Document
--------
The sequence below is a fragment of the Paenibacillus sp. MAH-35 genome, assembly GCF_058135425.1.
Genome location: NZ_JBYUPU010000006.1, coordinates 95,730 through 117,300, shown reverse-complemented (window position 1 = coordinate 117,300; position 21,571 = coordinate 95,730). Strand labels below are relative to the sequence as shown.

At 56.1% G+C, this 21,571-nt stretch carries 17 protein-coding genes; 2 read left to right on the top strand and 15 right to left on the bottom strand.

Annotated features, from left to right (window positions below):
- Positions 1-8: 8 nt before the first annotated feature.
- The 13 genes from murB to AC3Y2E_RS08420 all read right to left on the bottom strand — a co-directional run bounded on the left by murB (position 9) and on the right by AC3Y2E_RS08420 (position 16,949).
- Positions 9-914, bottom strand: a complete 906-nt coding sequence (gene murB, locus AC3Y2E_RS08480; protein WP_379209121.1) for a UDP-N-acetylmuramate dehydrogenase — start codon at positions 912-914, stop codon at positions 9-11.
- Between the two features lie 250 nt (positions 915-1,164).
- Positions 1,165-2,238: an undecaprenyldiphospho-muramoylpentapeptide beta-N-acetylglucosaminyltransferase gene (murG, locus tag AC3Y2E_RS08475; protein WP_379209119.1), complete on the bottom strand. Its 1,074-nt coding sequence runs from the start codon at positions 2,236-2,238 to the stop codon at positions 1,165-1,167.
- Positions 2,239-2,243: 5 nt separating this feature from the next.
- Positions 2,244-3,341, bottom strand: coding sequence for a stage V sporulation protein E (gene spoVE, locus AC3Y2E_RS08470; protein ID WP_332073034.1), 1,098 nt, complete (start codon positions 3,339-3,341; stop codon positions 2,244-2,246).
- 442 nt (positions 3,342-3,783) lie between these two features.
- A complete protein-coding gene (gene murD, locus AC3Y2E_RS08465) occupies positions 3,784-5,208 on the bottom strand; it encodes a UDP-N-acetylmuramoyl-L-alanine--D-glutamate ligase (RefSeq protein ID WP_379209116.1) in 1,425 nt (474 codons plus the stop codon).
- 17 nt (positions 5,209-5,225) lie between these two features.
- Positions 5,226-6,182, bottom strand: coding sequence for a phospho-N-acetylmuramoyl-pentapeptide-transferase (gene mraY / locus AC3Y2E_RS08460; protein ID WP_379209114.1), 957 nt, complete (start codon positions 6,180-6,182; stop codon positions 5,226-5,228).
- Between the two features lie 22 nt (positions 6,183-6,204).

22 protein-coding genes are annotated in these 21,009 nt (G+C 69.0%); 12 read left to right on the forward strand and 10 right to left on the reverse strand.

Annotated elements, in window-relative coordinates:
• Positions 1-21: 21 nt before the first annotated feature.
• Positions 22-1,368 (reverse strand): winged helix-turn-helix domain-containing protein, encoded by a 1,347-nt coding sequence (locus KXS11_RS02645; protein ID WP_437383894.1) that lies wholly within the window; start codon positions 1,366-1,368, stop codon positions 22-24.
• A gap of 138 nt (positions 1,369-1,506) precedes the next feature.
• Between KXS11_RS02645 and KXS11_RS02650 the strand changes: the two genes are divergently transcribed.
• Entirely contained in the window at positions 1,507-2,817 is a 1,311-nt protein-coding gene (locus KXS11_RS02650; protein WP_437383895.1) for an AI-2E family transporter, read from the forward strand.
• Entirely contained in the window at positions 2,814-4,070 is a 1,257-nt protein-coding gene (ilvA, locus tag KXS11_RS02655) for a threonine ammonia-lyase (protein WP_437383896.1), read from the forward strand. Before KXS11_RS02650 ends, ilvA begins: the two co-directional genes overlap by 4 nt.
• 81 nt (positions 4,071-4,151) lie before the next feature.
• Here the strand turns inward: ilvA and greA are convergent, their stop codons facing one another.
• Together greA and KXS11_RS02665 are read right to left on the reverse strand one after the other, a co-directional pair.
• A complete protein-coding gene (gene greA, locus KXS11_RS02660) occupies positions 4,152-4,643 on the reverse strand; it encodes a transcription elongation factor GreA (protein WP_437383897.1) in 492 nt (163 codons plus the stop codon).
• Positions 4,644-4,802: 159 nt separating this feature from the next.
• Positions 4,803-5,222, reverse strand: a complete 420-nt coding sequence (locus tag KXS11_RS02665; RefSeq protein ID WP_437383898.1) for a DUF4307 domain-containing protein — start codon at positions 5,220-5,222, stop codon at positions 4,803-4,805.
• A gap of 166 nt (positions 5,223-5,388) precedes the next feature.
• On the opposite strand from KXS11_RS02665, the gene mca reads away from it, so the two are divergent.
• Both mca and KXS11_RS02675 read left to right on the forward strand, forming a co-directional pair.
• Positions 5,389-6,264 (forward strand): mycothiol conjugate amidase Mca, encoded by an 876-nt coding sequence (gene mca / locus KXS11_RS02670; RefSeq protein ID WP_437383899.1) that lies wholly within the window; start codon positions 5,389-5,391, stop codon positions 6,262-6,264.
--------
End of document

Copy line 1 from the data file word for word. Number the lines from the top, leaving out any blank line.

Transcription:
The sequence below is a fragment of the Paenibacillus sp. MAH-35 genome, assembly GCF_058135425.1.